Nielsen adds that the Denisovans don't necessarily need to adapt to altitude. Their EPAS1 mutation could help them in other ways, and it just so happens to allow the Tibetan community to live on top of the world.
When ordinary people go to the Tibetan plateau in China, their bodies need to try to adapt by making more blood red blood cells, which can transport more oxygen to the body. But the body can produce too many red blood cells, which may cause the blood to become sticky, making people more susceptible to high blood pressure and stroke. The Tibetan community does not experience such problems. Their EPAS1 mutation keeps their bodies from overproducing blood red blood cells, and it's unlikely to be used in harmful ways to help them adapt to altitude. However, cold weather may cause blood vessels to constrict and raise people's blood pressure. So perhaps the Denisovans' EPAS1 mutation may allow them to withstand extreme cold without becoming hypoxic.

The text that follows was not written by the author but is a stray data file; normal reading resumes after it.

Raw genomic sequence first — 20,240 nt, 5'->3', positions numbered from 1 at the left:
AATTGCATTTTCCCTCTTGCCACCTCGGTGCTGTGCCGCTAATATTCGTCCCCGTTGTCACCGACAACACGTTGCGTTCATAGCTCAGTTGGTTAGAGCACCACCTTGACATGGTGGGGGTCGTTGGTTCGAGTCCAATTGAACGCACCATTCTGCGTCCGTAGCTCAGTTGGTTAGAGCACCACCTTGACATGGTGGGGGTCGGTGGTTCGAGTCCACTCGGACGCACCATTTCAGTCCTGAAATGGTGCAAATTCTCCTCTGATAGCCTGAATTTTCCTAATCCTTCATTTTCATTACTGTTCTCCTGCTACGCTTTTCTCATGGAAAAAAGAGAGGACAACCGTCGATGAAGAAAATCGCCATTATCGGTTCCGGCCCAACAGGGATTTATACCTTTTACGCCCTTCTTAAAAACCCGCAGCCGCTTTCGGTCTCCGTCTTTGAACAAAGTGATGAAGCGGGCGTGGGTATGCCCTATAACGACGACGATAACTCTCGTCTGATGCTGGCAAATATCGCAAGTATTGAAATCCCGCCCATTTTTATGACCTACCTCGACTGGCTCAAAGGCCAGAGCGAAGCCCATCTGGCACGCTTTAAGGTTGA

"If I hope to get a definitive answer, I need to find the Denisovans and perform some physiological experiments," he said. "But I can't do that."
Ref: Huerta-Sanchez. Jin, Asan, Bianba, Peter, Vinckenbosch, Liang, Yi, He, Somel, Ni, Wang, Ou, Huasang, Luosang, Cuo, Li, Gao, Yin, Wang, Zhang, Xu. Yang, Li, Wang, Wang & Nielsen, 2014. Possible genetic infiltration of Denisovans leads to adaptation of Tibetan SF to altitude. http://dx.doi.org/10.1038/nature13408
Information source: Ed Yong